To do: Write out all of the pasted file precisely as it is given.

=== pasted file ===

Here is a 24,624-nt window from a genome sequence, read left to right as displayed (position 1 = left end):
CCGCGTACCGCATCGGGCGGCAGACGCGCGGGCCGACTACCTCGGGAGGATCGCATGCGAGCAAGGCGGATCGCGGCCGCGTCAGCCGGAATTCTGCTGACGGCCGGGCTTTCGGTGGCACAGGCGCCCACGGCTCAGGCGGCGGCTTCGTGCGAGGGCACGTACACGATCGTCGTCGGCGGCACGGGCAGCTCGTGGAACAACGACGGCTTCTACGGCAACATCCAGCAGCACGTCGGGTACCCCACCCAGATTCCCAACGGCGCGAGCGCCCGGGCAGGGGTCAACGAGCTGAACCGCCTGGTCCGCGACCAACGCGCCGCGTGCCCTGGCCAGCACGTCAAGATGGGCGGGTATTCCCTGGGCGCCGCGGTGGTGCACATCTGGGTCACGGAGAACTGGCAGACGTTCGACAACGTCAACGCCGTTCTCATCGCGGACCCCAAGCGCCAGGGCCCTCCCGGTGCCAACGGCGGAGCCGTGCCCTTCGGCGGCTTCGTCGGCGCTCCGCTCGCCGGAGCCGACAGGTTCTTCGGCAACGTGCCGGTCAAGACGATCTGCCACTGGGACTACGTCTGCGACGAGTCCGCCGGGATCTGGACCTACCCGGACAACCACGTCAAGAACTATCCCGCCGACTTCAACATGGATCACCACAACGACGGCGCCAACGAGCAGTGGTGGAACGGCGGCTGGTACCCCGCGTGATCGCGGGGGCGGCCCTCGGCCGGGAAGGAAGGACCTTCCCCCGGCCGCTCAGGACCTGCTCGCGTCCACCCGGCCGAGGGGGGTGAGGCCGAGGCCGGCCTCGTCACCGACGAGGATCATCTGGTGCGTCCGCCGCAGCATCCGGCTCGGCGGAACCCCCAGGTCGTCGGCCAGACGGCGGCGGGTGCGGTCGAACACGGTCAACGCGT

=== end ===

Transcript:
Here is a 24,624-nt window from a genome sequence, read left to right as displayed (position 1 = left end):
CCGCGTACCGCATCGGGCGGCAGACGCGCGGGCCGACTACCTCGGGAGGATCGCATGCGAGCAAGGCGGATCGCGGCCGCGTCAGCCGGAATTCTGCTGACGGCCGGGCTTTCGGTGGCACAGGCGCCCACGGCTCAGGCGGCGGCTTCGTGCGAGGGCACGTACACGATCGTCGTCGGCGGCACGGGCAGCTCGTGGAACAACGACGGCTTCTACGGCAACATCCAGCAGCACGTCGGGTACCCCACCCAGATTCCCAACGGCGCGAGCGCCCGGGCAGGGGTCAACGAGCTGAACCGCCTGGTCCGCGACCAACGCGCCGCGTGCCCTGGCCAGCACGTCAAGATGGGCGGGTATTCCCTGGGCGCCGCGGTGGTGCACATCTGGGTCACGGAGAACTGGCAGACGTTCGACAACGTCAACGCCGTTCTCATCGCGGACCCCAAGCGCCAGGGCCCTCCCGGTGCCAACGGCGGAGCCGTGCCCTTCGGCGGCTTCGTCGGCGCTCCGCTCGCCGGAGCCGACAGGTTCTTCGGCAACGTGCCGGTCAAGACGATCTGCCACTGGGACTACGTCTGCGACGAGTCCGCCGGGATCTGGACCTACCCGGACAACCACGTCAAGAACTATCCCGCCGACTTCAACATGGATCACCACAACGACGGCGCCAACGAGCAGTGGTGGAACGGCGGCTGGTACCCCGCGTGATCGCGGGGGCGGCCCTCGGCCGGGAAGGAAGGACCTTCCCCCGGCCGCTCAGGACCTGCTCGCGTCCACCCGGCCGAGGGGGGTGAGGCCGAGGCCGGCCTCGTCACCGACGAGGATCATCTGGTGCGTCCGCCGCAGCATCCGGCTCGGCGGAACCCCCAGGTCGTCGGCCAGACGGCGGCGGGTGCGGTCGAACACGGTCAACGCGT